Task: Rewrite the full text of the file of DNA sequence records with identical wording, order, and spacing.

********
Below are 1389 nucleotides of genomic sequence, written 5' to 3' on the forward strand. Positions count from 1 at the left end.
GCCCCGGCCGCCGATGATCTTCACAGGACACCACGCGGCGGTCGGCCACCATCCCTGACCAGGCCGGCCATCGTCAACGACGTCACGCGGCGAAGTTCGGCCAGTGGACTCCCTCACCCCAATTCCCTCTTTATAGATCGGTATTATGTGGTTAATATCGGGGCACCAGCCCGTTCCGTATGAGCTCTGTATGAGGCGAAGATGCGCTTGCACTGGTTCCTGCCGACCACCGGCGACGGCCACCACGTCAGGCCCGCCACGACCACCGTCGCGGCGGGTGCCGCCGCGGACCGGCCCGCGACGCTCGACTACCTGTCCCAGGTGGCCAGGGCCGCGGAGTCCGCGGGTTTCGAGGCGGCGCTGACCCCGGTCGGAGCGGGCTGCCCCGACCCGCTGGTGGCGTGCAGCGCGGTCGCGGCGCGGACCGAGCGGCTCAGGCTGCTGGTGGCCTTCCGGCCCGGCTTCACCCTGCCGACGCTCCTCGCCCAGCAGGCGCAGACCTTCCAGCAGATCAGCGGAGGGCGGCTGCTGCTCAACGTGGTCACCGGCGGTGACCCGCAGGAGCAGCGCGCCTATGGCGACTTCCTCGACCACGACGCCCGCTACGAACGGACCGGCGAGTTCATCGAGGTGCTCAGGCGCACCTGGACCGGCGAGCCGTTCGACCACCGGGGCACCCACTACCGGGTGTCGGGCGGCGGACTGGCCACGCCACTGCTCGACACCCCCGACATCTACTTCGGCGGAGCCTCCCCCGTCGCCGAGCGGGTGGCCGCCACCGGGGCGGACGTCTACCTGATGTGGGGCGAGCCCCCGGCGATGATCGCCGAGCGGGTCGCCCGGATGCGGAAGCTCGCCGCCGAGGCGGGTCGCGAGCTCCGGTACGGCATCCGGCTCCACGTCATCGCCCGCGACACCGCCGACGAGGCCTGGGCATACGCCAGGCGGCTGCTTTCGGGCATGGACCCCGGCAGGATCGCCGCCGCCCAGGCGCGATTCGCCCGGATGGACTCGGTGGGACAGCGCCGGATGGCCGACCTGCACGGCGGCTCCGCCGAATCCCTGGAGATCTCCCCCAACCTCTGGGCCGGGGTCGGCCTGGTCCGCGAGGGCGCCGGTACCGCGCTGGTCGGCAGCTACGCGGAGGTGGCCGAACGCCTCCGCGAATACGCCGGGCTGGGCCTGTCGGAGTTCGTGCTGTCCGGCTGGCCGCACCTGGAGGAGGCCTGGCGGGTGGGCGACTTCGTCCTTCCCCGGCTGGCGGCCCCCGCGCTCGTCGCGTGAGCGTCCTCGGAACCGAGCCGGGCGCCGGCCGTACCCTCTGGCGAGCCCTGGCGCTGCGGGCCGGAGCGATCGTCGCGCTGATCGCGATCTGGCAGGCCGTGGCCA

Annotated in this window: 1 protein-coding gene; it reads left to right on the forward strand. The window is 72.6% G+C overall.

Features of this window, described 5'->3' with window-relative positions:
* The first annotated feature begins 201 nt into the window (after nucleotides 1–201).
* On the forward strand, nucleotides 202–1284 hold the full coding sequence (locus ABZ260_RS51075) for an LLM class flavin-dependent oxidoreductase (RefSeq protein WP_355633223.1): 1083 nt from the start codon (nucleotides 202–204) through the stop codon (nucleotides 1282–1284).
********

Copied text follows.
Below are 1389 nucleotides of genomic sequence, written 5' to 3' on the forward strand. Positions count from 1 at the left end.
GCCCCGGCCGCCGATGATCTTCACAGGACACCACGCGGCGGTCGGCCACCATCCCTGACCAGGCCGGCCATCGTCAACGACGTCACGCGGCGAAGTTCGGCCAGTGGACTCCCTCACCCCAATTCCCTCTTTATAGATCGGTATTATGTGGTTAATATCGGGGCACCAGCCCGTTCCGTATGAGCTCTGTATGAGGCGAAGATGCGCTTGCACTGGTTCCTGCCGACCACCGGCGACGGCCACCACGTCAGGCCCGCCACGACCACCGTCGCGGCGGGTGCCGCCGCGGACCGGCCCGCGACGCTCGACTACCTGTCCCAGGTGGCCAGGGCCGCGGAGTCCGCGGGTTTCGAGGCGGCGCTGACCCCGGTCGGAGCGGGCTGCCCCGACCCGCTGGTGGCGTGCAGCGCGGTCGCGGCGCGGACCGAGCGGCTCAGGCTGCTGGTGGCCTTCCGGCCCGGCTTCACCCTGCCGACGCTCCTCGCCCAGCAGGCGCAGACCTTCCAGCAGATCAGCGGAGGGCGGCTGCTGCTCAACGTGGTCACCGGCGGTGACCCGCAGGAGCAGCGCGCCTATGGCGACTTCCTCGACCACGACGCCCGCTACGAACGGACCGGCGAGTTCATCGAGGTGCTCAGGCGCACCTGGACCGGCGAGCCGTTCGACCACCGGGGCACCCACTACCGGGTGTCGGGCGGCGGACTGGCCACGCCACTGCTCGACACCCCCGACATCTACTTCGGCGGAGCCTCCCCCGTCGCCGAGCGGGTGGCCGCCACCGGGGCGGACGTCTACCTGATGTGGGGCGAGCCCCCGGCGATGATCGCCGAGCGGGTCGCCCGGATGCGGAAGCTCGCCGCCGAGGCGGGTCGCGAGCTCCGGTACGGCATCCGGCTCCACGTCATCGCCCGCGACACCGCCGACGAGGCCTGGGCATACGCCAGGCGGCTGCTTTCGGGCATGGACCCCGGCAGGATCGCCGCCGCCCAGGCGCGATTCGCCCGGATGGACTCGGTGGGACAGCGCCGGATGGCCGACCTGCACGGCGGCTCCGCCGAATCCCTGGAGATCTCCCCCAACCTCTGGGCCGGGGTCGGCCTGGTCCGCGAGGGCGCCGGTACCGCGCTGGTCGGCAGCTACGCGGAGGTGGCCGAACGCCTCCGCGAATACGCCGGGCTGGGCCTGTCGGAGTTCGTGCTGTCCGGCTGGCCGCACCTGGAGGAGGCCTGGCGGGTGGGCGACTTCGTCCTTCCCCGGCTGGCGGCCCCCGCGCTCGTCGCGTGAGCGTCCTCGGAACCGAGCCGGGCGCCGGCCGTACCCTCTGGCGAGCCCTGGCGCTGCGGGCCGGAGCGATCGTCGCGCTGATCGCGATCTGGCAGGCCGTGGCCA

Annotated in this window: 1 protein-coding gene; it reads left to right on the forward strand. The window is 72.6% G+C overall.

Features of this window, described 5'->3' with window-relative positions:
* The first annotated feature begins 201 nt into the window (after nucleotides 1–201).
* On the forward strand, nucleotides 202–1284 hold the full coding sequence (locus ABZ260_RS51075) for an LLM class flavin-dependent oxidoreductase (RefSeq protein WP_355633223.1): 1083 nt from the start codon (nucleotides 202–204) through the stop codon (nucleotides 1282–1284).